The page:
And they came to Jericho: and as he went out of Jericho with his disciples and a great number of people, blind Bartimaeus…
The eye of the body may be out, and we have no name for the result but blindness. The eye of the intellect may be out, and we name the result idiocy. We say the man is a fool. The eye of the soul may be out, and God names the result wickedness. He calls the man a sinner. Think of Bartimeus. He rose this morning, and his wife blessed him, his children climbed his knees and kissed him. They ministered to his wants. They led him a little way by the hand. But he did not see them. He knew of them, but he could not behold them. Their smiles or beauty were nothing to him — he was blind. Think of yourself, O sinner! You rose this morning, and the eye of your heavenly Father looked upon you. His hand led you, His power guarded you, His goodness blessed you. But your soul did not see Him. A vague idea that God had done it all may have occurred to you, but it had no vividness. He was no blessed reality to you. You saw not the lineaments of a father — the loving eye, the benignant smile. You saw nothing — your soul was blind. Think again of Bartimeus. He went abroad, and the rich valley of the Jordan spread out before him. The stately palms rose toward heaven, and waved their feathery tops in the early breeze. The gardens of balsam were clothed in their delicate spring verdure, and Jericho sat in the midst of these vernal glories, deserving its name — Jericho, the place of fragrance, deserving its frequent description among the ancient writers — the City of Palms. And high above all was the blue sky, bending over as if to embrace and bless so much loveliness of earth; and the great sun, filling earth and sky and balmy air with glory. But what was all this to Bartimeus? It might have been narrow and black for aught he could tell. It was an utter blank, a dreadful gloom to him. All was night, black, black night, with no star. Why was it so to him, when to others it was splendour and joy? Ah! he was blind. Unregenerate man, think again of yourself. You went abroad this morning, on an earth once cursed, as of old Jericho had been, but spared and blessed by redeeming mercy, even as Jericho was that day blessed by the presence and healing grace of Jesus. Around you, too, was spread a world of spiritual beauty. The walls and bulwarks and stately palaces of the city of our God were before you. The rose of Sharon, the lily of the valley, the vine, the palm, the olive, and the fig tree all stood about you in the garden of the Lord. Through them flowed the river of life, reflecting skies more high and clear than the azure of summer mornings ever imagined, and lit to its measureless depth by a sun more glorious than ever poured splendour even upon Eden, in our poor world's ancient prime. You walked forth amid all this beauty, and many saw it — none perfectly, yet some very blessedly — but you saw nothing. You see nothing now. Nay, you cannot see it. Strain your blind soul as you will, you cannot see it. I see a beautiful mother gaze anxiously on her babe. She is trying a fearful experiment. She stretches out her arms to it, beseeches it with loving looks, holds out sparkling jewels to it, and flashes them before its eyes in the very sunshine at the open window. But the little eyes move not, or move aimlessly, and turn vacantly away. And she cries out in anguish, "Oh, my poor child is blind!" And now I understand why even tender children turn away from Christ, seeing no beauty in Him that they should desire Him, and caring nothing for all His smiles or tears, or offers of the rich jewelry of heaven. They see nothing of it all. They are blind, born blind.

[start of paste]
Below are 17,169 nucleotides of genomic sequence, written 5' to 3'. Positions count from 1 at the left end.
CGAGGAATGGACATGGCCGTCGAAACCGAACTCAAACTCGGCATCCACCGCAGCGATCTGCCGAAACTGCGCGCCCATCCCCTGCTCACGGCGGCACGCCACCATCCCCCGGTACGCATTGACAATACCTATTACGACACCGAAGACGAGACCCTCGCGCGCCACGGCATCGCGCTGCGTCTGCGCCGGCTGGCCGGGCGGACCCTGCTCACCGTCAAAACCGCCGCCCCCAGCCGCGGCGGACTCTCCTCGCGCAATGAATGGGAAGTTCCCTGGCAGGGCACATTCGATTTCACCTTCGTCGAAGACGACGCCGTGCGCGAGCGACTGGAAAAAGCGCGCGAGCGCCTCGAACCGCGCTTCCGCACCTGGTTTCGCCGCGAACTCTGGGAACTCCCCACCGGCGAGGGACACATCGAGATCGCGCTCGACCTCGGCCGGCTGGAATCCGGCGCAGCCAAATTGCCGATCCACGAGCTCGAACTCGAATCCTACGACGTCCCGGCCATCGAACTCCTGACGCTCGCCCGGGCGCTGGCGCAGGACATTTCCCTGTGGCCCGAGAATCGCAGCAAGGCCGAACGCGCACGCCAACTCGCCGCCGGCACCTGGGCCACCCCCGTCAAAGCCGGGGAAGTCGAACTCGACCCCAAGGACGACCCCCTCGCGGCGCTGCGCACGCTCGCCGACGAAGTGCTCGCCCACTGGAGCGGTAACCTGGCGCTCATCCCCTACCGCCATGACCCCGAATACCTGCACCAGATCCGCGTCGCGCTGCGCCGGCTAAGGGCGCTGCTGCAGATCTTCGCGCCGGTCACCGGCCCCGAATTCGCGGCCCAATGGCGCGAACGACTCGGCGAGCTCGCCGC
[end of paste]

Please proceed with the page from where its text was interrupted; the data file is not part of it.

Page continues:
(Prof. W. J. Hoge.)
Parallel VersesKJV: And they came to Jericho: and as he went out of Jericho with his disciples and a great number of people, blind Bartimaeus, the son of Timaeus, sat by the highway side begging.